Below, Above, and Beyond:  Future of Antwerp’s Mobility and Public Space

Cover of a book with black and white text on a black and white background

Below, Above, and Beyond:  Future of Antwerp’s Mobility and Public Space is a Studio Report from the Spring 2023 semester at the Harvard University Graduate School of Design based on the studio taught by Jungyoon Kim. Contrary to the images that the rest of the world has for Antwerp (e.g., the hub of high fashion), the city is heavy on transportation infrastructures because it is home to Europe’s second-largest harbor and the largest petrochemical cluster. The ring road (R1) is used daily by approximately 200,000 cars and 80,000 trucks, most of which travel toward the harbor, causing massive congestion on the road network daily. Thus, it is understandable why ample discussions and efforts have been made to enhance the city’s overall traffic condition in various dimensions.

Two major mobility enhancement projects are currently underway in the city: the ongoing construction of the Oosterweel Link, which will close the incomplete Antwerp ring road (R1), and the planning of A102, which will enhance the city’s overall mobility in a larger, European Union (EU) context while diverting through traffic from the city as much as possible. Although both routes have been planned to run mainly underground, the underground-to-aboveground ratio for A102 remains undecided (in connection with the city’s reserved green space network), providing the studio with a tremendous opportunity to reshape the city’s car-dependent mobility infrastructure toward decarbonization. The studio examined the four nodes on the planned route of A102 and considered how the landscape can facilitate a framework for the future changes that the community will face because of such infrastructural change. As a strategy, students were asked to challenge the conventional monofunctionality of urban infrastructure by proposing the interweaving of the under- and above-ground. How can the newly planned underground highway be ‘revealed’ as an urban form and affect the citizens’ daily lives positively by shaping their public space? The readers of this report are invited to gain insights from the answers of 12 students to this question.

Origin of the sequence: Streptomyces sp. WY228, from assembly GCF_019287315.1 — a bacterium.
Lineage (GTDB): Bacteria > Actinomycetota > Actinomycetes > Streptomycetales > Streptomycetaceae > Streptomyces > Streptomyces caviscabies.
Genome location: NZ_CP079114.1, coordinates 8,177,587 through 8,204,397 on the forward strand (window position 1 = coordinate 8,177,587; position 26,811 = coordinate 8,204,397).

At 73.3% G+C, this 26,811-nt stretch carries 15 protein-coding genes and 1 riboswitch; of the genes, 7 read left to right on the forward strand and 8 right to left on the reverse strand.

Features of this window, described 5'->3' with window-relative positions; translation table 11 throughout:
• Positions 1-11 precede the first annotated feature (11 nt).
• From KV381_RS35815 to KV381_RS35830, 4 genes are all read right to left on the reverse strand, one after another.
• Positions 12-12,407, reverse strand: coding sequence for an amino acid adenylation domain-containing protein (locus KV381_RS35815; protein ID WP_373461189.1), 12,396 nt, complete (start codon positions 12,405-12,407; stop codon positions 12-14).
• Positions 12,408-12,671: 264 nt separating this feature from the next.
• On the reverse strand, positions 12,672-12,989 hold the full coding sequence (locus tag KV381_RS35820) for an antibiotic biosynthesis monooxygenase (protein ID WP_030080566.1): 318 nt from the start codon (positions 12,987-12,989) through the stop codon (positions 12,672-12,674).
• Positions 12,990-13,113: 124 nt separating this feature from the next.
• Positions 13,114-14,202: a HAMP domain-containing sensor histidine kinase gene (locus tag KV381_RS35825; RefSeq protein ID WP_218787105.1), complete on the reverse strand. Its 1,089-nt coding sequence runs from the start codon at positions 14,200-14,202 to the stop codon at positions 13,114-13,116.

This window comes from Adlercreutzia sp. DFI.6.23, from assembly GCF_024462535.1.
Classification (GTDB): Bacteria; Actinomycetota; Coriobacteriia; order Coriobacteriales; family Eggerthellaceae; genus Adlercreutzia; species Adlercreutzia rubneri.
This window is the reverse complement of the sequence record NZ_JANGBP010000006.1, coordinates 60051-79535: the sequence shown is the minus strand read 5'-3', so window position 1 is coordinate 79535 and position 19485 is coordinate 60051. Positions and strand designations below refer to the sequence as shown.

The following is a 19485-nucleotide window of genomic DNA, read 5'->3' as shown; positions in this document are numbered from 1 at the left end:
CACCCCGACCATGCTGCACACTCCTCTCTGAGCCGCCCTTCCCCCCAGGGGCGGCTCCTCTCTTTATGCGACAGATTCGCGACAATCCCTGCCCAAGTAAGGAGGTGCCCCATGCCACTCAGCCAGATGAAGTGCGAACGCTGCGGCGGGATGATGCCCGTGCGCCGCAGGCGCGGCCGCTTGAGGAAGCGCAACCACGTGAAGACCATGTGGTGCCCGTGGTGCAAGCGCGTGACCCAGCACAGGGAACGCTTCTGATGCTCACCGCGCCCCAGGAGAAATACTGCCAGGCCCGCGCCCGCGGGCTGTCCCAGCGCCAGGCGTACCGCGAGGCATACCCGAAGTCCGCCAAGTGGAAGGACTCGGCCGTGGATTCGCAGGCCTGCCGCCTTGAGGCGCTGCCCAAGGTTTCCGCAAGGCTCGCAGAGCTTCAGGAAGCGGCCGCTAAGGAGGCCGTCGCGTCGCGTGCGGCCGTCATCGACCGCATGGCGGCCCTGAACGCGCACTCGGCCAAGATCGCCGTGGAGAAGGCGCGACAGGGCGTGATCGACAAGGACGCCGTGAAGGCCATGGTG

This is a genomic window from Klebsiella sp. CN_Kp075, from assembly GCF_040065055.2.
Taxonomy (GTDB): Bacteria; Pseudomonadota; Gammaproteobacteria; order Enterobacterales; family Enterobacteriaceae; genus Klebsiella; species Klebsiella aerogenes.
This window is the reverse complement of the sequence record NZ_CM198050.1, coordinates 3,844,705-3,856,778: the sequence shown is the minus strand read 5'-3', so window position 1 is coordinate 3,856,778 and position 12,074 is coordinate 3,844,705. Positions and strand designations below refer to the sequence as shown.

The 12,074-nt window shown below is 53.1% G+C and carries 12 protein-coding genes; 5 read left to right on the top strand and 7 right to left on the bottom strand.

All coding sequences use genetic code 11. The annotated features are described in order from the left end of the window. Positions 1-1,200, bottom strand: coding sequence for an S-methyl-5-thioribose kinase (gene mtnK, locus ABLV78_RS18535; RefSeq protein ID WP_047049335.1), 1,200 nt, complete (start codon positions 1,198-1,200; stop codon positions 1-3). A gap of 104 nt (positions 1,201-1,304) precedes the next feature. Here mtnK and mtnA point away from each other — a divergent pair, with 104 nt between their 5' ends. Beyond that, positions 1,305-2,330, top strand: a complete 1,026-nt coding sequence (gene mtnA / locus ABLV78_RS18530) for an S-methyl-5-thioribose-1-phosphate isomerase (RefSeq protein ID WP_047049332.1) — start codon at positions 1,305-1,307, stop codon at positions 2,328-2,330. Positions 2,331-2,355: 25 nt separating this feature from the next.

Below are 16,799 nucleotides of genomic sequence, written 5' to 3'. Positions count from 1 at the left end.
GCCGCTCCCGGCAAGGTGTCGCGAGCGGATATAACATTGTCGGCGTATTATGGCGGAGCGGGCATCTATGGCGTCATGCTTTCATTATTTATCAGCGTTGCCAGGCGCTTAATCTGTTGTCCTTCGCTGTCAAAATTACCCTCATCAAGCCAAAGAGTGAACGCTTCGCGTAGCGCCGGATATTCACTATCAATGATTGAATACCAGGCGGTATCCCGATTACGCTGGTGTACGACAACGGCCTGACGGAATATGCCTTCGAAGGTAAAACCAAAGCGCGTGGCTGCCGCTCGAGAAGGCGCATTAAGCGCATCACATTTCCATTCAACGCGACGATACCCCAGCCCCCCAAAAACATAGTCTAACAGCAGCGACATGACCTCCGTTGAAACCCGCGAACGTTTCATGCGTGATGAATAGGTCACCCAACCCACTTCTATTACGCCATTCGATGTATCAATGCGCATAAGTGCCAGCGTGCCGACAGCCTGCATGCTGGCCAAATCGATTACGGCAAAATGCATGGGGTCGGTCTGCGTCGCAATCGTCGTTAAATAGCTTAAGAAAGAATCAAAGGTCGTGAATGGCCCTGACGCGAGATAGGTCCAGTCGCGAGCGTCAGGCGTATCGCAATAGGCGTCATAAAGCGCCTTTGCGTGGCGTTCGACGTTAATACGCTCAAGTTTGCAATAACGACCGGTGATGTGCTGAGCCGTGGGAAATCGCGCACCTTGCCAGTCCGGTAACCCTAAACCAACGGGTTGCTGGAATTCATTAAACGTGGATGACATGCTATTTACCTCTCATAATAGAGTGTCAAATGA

The studio would like to thank Professor Sarah Whiting, Dean of the GSD, and Professor Gary Hilderbrand, Chair of the Department of Landscape Architecture, for their care and support. The course was a parallel studio with that of the Faculty of Design Sciences of the University of Antwerp (U of A) and benefited from the dynamic exchange between the two schools. I am very much grateful to Professor Maarten Van Acker and Shana Debrock of the U of A for their intellectual engagement and hospitality, without whom this studio would not have been possible.

The studio invites all readers on a journey below, above, and beyond Antwerp, which will unfold in various other forms in the near future.

Series Design by Zak Jensen and Laura Grey
Report design by Lara Prebble

189 pages, 17 x 24.5 cm